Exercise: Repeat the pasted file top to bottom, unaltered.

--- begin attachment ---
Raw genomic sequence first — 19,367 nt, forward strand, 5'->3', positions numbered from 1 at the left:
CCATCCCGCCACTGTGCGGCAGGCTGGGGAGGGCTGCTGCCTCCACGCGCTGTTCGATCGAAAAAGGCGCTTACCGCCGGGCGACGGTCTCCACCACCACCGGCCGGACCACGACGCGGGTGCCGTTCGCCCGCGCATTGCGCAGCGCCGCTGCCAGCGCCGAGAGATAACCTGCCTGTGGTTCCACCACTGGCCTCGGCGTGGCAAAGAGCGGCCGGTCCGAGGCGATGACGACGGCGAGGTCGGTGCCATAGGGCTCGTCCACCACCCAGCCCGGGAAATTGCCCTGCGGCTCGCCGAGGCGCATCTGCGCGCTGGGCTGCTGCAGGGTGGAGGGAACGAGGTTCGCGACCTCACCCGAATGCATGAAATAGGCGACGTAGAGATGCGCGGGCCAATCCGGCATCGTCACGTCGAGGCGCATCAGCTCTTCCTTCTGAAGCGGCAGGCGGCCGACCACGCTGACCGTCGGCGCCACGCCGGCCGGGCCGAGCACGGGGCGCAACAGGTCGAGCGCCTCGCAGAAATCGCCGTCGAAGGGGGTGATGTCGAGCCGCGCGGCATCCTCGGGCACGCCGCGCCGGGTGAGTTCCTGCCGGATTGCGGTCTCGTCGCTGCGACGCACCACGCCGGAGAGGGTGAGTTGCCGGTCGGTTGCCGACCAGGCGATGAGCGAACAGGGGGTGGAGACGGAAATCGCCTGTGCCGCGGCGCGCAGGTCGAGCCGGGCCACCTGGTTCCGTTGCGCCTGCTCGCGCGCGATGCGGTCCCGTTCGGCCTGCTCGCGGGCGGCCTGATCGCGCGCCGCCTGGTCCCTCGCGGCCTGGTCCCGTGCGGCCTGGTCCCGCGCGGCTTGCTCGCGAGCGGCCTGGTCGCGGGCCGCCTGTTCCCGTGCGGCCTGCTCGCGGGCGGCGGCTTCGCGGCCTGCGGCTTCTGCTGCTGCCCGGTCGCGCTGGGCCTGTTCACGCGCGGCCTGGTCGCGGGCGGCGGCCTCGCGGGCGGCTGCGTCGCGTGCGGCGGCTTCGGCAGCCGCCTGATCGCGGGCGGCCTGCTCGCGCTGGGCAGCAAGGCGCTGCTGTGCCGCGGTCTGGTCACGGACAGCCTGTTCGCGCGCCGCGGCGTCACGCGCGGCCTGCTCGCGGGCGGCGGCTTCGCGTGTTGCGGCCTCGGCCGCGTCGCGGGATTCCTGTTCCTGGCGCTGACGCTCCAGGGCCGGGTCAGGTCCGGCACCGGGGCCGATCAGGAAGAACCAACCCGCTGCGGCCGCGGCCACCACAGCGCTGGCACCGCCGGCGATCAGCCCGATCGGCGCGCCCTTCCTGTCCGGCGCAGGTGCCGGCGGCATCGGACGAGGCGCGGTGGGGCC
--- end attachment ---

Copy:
Raw genomic sequence first — 19,367 nt, forward strand, 5'->3', positions numbered from 1 at the left:
CCATCCCGCCACTGTGCGGCAGGCTGGGGAGGGCTGCTGCCTCCACGCGCTGTTCGATCGAAAAAGGCGCTTACCGCCGGGCGACGGTCTCCACCACCACCGGCCGGACCACGACGCGGGTGCCGTTCGCCCGCGCATTGCGCAGCGCCGCTGCCAGCGCCGAGAGATAACCTGCCTGTGGTTCCACCACTGGCCTCGGCGTGGCAAAGAGCGGCCGGTCCGAGGCGATGACGACGGCGAGGTCGGTGCCATAGGGCTCGTCCACCACCCAGCCCGGGAAATTGCCCTGCGGCTCGCCGAGGCGCATCTGCGCGCTGGGCTGCTGCAGGGTGGAGGGAACGAGGTTCGCGACCTCACCCGAATGCATGAAATAGGCGACGTAGAGATGCGCGGGCCAATCCGGCATCGTCACGTCGAGGCGCATCAGCTCTTCCTTCTGAAGCGGCAGGCGGCCGACCACGCTGACCGTCGGCGCCACGCCGGCCGGGCCGAGCACGGGGCGCAACAGGTCGAGCGCCTCGCAGAAATCGCCGTCGAAGGGGGTGATGTCGAGCCGCGCGGCATCCTCGGGCACGCCGCGCCGGGTGAGTTCCTGCCGGATTGCGGTCTCGTCGCTGCGACGCACCACGCCGGAGAGGGTGAGTTGCCGGTCGGTTGCCGACCAGGCGATGAGCGAACAGGGGGTGGAGACGGAAATCGCCTGTGCCGCGGCGCGCAGGTCGAGCCGGGCCACCTGGTTCCGTTGCGCCTGCTCGCGCGCGATGCGGTCCCGTTCGGCCTGCTCGCGGGCGGCCTGATCGCGCGCCGCCTGGTCCCTCGCGGCCTGGTCCCGTGCGGCCTGGTCCCGCGCGGCTTGCTCGCGAGCGGCCTGGTCGCGGGCCGCCTGTTCCCGTGCGGCCTGCTCGCGGGCGGCGGCTTCGCGGCCTGCGGCTTCTGCTGCTGCCCGGTCGCGCTGGGCCTGTTCACGCGCGGCCTGGTCGCGGGCGGCGGCCTCGCGGGCGGCTGCGTCGCGTGCGGCGGCTTCGGCAGCCGCCTGATCGCGGGCGGCCTGCTCGCGCTGGGCAGCAAGGCGCTGCTGTGCCGCGGTCTGGTCACGGACAGCCTGTTCGCGCGCCGCGGCGTCACGCGCGGCCTGCTCGCGGGCGGCGGCTTCGCGTGTTGCGGCCTCGGCCGCGTCGCGGGATTCCTGTTCCTGGCGCTGACGCTCCAGGGCCGGGTCAGGTCCGGCACCGGGGCCGATCAGGAAGAACCAACCCGCTGCGGCCGCGGCCACCACAGCGCTGGCACCGCCGGCGATCAGCCCGATCGGCGCGCCCTTCCTGTCCGGCGCAGGTGCCGGCGGCATCGGACGAGGCGCGGTGGGGCC